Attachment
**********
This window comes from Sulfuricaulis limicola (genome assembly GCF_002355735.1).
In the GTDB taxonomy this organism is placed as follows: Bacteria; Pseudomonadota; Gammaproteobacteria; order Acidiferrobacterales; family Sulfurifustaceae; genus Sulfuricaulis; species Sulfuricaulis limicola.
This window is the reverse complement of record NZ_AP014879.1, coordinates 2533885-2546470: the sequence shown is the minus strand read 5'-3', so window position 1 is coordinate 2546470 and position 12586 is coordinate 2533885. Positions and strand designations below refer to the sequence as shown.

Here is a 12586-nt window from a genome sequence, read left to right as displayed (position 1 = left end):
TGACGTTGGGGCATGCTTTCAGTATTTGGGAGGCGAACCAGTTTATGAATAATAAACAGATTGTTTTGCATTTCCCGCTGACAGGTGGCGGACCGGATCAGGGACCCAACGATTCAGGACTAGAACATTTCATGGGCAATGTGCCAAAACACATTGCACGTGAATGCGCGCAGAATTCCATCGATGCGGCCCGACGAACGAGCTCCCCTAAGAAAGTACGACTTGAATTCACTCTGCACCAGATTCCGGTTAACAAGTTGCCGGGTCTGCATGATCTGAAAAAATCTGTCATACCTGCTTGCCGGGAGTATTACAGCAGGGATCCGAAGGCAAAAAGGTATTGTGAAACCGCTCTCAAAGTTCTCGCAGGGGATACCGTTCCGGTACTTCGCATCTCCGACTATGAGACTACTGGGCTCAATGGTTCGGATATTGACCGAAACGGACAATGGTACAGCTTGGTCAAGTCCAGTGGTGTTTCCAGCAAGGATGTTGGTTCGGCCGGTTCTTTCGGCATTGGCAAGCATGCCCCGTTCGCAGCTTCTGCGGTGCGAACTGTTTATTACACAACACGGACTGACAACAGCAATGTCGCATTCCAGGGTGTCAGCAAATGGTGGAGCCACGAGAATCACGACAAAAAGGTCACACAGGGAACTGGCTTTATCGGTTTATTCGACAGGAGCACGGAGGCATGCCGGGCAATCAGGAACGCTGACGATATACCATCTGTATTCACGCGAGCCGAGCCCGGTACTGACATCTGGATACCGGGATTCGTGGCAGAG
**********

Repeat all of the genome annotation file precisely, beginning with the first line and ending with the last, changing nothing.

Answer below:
This window comes from Sulfuricaulis limicola (genome assembly GCF_002355735.1).
In the GTDB taxonomy this organism is placed as follows: Bacteria; Pseudomonadota; Gammaproteobacteria; order Acidiferrobacterales; family Sulfurifustaceae; genus Sulfuricaulis; species Sulfuricaulis limicola.
This window is the reverse complement of record NZ_AP014879.1, coordinates 2533885-2546470: the sequence shown is the minus strand read 5'-3', so window position 1 is coordinate 2546470 and position 12586 is coordinate 2533885. Positions and strand designations below refer to the sequence as shown.

Here is a 12586-nt window from a genome sequence, read left to right as displayed (position 1 = left end):
TGACGTTGGGGCATGCTTTCAGTATTTGGGAGGCGAACCAGTTTATGAATAATAAACAGATTGTTTTGCATTTCCCGCTGACAGGTGGCGGACCGGATCAGGGACCCAACGATTCAGGACTAGAACATTTCATGGGCAATGTGCCAAAACACATTGCACGTGAATGCGCGCAGAATTCCATCGATGCGGCCCGACGAACGAGCTCCCCTAAGAAAGTACGACTTGAATTCACTCTGCACCAGATTCCGGTTAACAAGTTGCCGGGTCTGCATGATCTGAAAAAATCTGTCATACCTGCTTGCCGGGAGTATTACAGCAGGGATCCGAAGGCAAAAAGGTATTGTGAAACCGCTCTCAAAGTTCTCGCAGGGGATACCGTTCCGGTACTTCGCATCTCCGACTATGAGACTACTGGGCTCAATGGTTCGGATATTGACCGAAACGGACAATGGTACAGCTTGGTCAAGTCCAGTGGTGTTTCCAGCAAGGATGTTGGTTCGGCCGGTTCTTTCGGCATTGGCAAGCATGCCCCGTTCGCAGCTTCTGCGGTGCGAACTGTTTATTACACAACACGGACTGACAACAGCAATGTCGCATTCCAGGGTGTCAGCAAATGGTGGAGCCACGAGAATCACGACAAAAAGGTCACACAGGGAACTGGCTTTATCGGTTTATTCGACAGGAGCACGGAGGCATGCCGGGCAATCAGGAACGCTGACGATATACCATCTGTATTCACGCGAGCCGAGCCCGGTACTGACATCTGGATACCGGGATTCGTGGCAGAG